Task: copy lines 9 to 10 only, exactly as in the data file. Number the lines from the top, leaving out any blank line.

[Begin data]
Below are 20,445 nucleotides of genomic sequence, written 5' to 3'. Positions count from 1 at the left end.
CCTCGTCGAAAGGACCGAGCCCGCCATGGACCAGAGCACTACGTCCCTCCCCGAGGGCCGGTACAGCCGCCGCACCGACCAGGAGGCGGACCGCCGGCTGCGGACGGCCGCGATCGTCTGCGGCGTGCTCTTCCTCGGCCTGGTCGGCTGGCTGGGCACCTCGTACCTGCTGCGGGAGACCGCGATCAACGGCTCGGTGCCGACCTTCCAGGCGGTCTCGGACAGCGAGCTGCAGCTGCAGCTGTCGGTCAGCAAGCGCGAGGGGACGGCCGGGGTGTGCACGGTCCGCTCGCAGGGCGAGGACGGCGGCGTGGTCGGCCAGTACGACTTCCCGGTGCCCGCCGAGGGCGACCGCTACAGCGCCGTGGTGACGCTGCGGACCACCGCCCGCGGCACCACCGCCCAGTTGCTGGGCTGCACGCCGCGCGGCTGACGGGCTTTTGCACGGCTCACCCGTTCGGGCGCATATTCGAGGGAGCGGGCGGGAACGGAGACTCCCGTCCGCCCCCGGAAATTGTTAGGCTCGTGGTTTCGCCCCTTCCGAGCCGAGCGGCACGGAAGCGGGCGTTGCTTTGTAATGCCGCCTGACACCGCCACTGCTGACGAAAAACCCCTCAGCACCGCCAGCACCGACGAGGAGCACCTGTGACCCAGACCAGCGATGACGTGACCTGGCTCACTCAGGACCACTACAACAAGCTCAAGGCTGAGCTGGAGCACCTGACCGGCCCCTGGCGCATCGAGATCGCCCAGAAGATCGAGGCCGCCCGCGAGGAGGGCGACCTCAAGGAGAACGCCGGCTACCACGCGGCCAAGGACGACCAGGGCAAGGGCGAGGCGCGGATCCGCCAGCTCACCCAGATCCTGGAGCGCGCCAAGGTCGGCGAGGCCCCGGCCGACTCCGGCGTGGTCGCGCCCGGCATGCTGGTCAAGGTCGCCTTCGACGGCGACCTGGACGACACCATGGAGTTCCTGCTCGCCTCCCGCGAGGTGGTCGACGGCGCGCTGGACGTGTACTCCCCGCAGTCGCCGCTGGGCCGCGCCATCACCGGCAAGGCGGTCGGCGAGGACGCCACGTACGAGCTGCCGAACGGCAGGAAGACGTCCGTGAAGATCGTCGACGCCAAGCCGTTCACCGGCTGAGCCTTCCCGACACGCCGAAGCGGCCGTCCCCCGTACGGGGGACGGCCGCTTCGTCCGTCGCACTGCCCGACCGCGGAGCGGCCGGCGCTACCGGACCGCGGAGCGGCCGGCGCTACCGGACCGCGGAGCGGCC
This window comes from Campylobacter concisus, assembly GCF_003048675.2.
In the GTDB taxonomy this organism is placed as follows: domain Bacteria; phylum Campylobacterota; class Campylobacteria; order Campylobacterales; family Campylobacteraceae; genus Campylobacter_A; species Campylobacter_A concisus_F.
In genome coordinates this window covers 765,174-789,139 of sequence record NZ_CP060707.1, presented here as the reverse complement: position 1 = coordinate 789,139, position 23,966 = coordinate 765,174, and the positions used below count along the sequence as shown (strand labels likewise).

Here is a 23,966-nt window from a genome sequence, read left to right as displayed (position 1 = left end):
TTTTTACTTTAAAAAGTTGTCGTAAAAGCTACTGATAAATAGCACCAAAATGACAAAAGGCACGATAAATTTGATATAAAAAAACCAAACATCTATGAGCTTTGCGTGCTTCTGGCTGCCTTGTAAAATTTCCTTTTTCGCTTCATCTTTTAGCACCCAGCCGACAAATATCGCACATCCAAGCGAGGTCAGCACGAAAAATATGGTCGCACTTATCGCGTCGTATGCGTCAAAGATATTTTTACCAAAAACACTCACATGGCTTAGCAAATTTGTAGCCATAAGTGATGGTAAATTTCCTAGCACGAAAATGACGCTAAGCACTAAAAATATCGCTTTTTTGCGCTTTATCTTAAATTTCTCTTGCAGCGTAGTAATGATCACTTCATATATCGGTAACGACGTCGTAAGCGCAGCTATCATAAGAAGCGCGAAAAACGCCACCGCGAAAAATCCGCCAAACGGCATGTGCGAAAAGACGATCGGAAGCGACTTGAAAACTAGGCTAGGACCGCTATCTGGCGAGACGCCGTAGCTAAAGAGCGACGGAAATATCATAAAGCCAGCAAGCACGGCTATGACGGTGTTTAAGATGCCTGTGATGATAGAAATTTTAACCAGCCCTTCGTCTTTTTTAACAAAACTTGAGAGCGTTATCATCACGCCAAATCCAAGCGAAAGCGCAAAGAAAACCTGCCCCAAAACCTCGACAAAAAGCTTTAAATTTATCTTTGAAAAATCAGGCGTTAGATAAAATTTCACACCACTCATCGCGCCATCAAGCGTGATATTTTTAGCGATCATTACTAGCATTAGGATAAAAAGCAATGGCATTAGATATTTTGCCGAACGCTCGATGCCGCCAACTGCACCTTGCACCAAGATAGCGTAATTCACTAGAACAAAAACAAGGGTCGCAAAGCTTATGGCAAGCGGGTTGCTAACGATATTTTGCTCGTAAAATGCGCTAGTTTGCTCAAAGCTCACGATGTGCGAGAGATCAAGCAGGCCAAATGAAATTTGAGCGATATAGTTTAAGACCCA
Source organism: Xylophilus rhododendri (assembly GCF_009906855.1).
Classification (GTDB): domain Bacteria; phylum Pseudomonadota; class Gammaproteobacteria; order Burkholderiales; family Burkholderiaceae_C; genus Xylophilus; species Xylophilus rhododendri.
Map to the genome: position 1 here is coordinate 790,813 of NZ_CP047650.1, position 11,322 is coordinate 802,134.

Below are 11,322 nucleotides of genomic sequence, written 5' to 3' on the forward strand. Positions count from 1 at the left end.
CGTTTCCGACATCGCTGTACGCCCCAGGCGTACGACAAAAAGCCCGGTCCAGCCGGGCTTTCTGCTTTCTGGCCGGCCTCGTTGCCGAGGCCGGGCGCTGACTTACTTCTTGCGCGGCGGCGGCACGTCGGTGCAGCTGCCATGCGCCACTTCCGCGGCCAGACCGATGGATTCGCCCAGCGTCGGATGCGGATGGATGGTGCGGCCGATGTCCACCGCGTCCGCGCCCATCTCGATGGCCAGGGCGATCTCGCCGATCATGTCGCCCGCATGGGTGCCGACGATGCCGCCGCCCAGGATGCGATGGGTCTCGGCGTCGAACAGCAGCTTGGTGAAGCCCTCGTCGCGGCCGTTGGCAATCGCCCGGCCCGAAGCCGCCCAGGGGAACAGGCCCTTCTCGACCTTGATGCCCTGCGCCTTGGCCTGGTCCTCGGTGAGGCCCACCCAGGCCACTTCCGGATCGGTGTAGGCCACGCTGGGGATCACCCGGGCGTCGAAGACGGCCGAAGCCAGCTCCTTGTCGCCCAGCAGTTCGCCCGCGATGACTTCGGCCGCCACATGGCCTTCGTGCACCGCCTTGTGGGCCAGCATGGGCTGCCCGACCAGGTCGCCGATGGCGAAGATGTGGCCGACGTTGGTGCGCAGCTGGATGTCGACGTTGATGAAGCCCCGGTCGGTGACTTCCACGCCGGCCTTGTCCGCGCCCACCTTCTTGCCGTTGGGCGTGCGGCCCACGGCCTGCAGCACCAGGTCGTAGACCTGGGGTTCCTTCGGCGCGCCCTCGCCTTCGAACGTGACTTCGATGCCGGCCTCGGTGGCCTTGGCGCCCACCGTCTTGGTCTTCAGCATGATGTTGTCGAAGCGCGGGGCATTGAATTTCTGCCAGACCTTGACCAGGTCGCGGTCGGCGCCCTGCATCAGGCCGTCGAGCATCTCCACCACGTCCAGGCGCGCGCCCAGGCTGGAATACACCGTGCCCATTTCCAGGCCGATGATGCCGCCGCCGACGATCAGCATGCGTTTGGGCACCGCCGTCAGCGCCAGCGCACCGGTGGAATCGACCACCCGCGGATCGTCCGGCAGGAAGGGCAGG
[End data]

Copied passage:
Classification (GTDB): domain Bacteria; phylum Pseudomonadota; class Gammaproteobacteria; order Burkholderiales; family Burkholderiaceae_C; genus Xylophilus; species Xylophilus rhododendri.
Map to the genome: position 1 here is coordinate 790,813 of NZ_CP047650.1, position 11,322 is coordinate 802,134.